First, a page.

“The narrative of her photographs extends beyond a picture or a series of pictures to create a greater context for the artist herself within photography, womanhood and the African American experience.”
~ The Historymakers
On July 9, 1951, a baby girl was born to John and Elizabeth (née Hunt) Moutoussamy in Chicago, Illinois; they named her Jeanne. Elizabeth, whose family hailed from Arkansas, was an interior designer. John, who was of New Orleans and Guadeloupe, worked as an architect. An only child of passionate and accomplished professionals who were involved in the art and science of design, Jeanne was naturally exposed to their work. Inspired, her interests in drawing, painting and photography were encouraged by her parents.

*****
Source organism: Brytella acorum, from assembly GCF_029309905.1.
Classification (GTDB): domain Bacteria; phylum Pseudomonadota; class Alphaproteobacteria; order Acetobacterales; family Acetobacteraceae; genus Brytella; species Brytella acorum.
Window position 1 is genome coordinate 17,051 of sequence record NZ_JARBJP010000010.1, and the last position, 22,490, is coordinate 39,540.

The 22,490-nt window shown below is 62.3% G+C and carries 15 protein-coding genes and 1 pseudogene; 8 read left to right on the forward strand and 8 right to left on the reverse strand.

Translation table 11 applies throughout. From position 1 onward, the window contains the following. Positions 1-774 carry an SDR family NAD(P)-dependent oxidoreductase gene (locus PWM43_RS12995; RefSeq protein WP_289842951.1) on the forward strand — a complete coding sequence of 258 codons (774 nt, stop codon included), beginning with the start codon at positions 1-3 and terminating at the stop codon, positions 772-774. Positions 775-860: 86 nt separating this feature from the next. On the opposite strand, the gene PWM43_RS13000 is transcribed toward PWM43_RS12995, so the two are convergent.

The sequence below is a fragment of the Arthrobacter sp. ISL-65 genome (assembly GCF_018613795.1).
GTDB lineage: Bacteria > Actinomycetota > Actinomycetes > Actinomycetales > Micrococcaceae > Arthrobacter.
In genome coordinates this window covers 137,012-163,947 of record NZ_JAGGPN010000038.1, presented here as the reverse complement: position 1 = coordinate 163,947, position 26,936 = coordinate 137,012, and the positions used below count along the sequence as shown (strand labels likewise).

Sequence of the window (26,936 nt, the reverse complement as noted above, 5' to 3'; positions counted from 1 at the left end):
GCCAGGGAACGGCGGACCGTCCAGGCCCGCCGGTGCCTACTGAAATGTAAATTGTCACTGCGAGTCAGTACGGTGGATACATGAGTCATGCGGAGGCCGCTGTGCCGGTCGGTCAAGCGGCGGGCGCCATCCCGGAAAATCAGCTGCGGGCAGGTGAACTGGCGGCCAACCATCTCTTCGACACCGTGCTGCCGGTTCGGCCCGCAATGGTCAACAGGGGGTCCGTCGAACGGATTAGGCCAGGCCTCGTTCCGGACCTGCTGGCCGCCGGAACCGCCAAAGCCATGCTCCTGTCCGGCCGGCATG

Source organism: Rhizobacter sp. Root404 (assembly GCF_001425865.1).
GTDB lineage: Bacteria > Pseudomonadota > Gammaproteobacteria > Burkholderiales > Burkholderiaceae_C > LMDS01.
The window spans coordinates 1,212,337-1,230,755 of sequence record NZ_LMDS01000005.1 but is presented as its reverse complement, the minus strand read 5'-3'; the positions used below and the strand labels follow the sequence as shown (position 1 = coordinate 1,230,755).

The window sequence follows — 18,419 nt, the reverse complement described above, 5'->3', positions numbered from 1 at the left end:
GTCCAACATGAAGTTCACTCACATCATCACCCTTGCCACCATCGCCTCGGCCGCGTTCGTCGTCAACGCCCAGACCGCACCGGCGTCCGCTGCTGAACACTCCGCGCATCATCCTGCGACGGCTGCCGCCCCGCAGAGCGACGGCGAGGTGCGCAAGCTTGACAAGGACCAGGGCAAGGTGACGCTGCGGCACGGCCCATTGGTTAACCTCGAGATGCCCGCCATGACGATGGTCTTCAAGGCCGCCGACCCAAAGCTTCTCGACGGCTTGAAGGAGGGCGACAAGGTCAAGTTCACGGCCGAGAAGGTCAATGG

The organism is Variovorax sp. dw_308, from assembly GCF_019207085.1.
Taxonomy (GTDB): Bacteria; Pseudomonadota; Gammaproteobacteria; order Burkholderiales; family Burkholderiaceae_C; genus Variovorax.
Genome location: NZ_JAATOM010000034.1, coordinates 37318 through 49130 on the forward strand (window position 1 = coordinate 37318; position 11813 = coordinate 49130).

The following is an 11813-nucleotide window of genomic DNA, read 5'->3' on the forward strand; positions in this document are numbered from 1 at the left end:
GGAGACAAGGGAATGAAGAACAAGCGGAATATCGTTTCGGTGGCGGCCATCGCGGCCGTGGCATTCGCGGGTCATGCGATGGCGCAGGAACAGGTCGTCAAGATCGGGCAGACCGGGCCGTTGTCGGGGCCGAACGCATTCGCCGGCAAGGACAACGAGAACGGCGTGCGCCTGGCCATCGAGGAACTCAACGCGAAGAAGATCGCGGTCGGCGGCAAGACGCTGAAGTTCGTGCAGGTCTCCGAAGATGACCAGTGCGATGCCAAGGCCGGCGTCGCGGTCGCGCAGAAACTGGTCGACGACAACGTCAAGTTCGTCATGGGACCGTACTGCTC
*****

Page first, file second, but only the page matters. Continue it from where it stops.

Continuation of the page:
When she was only eight years old, the Moutoussamy parents enrolled Jeanne at the Art Institute of Chicago, where she began her formal training in painting. In “Behind the Lens: Jeanne Moutoussamy-Ashe” by Joseph Montebello for BerkshireStyle.com, she described her parents’ belief and active support of her. In the article, she shared, ““My father was an architect who had studied with Mies van der Rohe and my mother was an interior designer. They instilled in me an interest in design. From the time I was eight years old, they sent me off to the Chicago Art Institute every Saturday. My mother would put me on the bus – same driver every week – and he would deposit me at the entrance. Those visits encouraged my creative thinking and helped to develop my creative eye.”